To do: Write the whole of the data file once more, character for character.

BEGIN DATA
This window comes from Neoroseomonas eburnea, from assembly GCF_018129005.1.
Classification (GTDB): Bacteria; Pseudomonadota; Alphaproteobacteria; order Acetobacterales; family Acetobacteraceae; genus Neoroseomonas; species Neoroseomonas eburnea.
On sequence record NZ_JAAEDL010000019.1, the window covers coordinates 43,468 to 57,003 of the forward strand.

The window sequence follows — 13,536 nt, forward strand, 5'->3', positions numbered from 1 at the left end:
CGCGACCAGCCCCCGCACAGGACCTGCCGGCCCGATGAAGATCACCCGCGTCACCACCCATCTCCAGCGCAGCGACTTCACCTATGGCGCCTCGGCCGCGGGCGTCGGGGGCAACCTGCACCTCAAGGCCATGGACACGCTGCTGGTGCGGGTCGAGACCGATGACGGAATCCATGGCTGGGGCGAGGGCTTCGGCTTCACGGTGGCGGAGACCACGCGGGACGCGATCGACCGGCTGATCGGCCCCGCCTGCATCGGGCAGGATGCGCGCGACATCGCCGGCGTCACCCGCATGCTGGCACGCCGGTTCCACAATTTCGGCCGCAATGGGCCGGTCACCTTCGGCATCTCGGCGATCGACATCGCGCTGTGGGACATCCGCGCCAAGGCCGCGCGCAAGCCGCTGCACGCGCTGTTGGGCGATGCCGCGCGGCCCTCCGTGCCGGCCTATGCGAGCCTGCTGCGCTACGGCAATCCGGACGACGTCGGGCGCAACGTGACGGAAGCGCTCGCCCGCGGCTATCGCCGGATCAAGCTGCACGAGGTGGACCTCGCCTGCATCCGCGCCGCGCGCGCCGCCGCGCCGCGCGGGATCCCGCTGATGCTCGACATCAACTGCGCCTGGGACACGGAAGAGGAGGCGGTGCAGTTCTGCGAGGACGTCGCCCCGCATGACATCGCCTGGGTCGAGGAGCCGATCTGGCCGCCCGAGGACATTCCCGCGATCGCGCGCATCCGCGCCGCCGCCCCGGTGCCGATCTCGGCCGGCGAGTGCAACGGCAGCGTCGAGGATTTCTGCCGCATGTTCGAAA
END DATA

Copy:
This window comes from Neoroseomonas eburnea, from assembly GCF_018129005.1.
Classification (GTDB): Bacteria; Pseudomonadota; Alphaproteobacteria; order Acetobacterales; family Acetobacteraceae; genus Neoroseomonas; species Neoroseomonas eburnea.
On sequence record NZ_JAAEDL010000019.1, the window covers coordinates 43,468 to 57,003 of the forward strand.

The window sequence follows — 13,536 nt, forward strand, 5'->3', positions numbered from 1 at the left end:
CGCGACCAGCCCCCGCACAGGACCTGCCGGCCCGATGAAGATCACCCGCGTCACCACCCATCTCCAGCGCAGCGACTTCACCTATGGCGCCTCGGCCGCGGGCGTCGGGGGCAACCTGCACCTCAAGGCCATGGACACGCTGCTGGTGCGGGTCGAGACCGATGACGGAATCCATGGCTGGGGCGAGGGCTTCGGCTTCACGGTGGCGGAGACCACGCGGGACGCGATCGACCGGCTGATCGGCCCCGCCTGCATCGGGCAGGATGCGCGCGACATCGCCGGCGTCACCCGCATGCTGGCACGCCGGTTCCACAATTTCGGCCGCAATGGGCCGGTCACCTTCGGCATCTCGGCGATCGACATCGCGCTGTGGGACATCCGCGCCAAGGCCGCGCGCAAGCCGCTGCACGCGCTGTTGGGCGATGCCGCGCGGCCCTCCGTGCCGGCCTATGCGAGCCTGCTGCGCTACGGCAATCCGGACGACGTCGGGCGCAACGTGACGGAAGCGCTCGCCCGCGGCTATCGCCGGATCAAGCTGCACGAGGTGGACCTCGCCTGCATCCGCGCCGCGCGCGCCGCCGCGCCGCGCGGGATCCCGCTGATGCTCGACATCAACTGCGCCTGGGACACGGAAGAGGAGGCGGTGCAGTTCTGCGAGGACGTCGCCCCGCATGACATCGCCTGGGTCGAGGAGCCGATCTGGCCGCCCGAGGACATTCCCGCGATCGCGCGCATCCGCGCCGCCGCCCCGGTGCCGATCTCGGCCGGCGAGTGCAACGGCAGCGTCGAGGATTTCTGCCGCATGTTCGAAA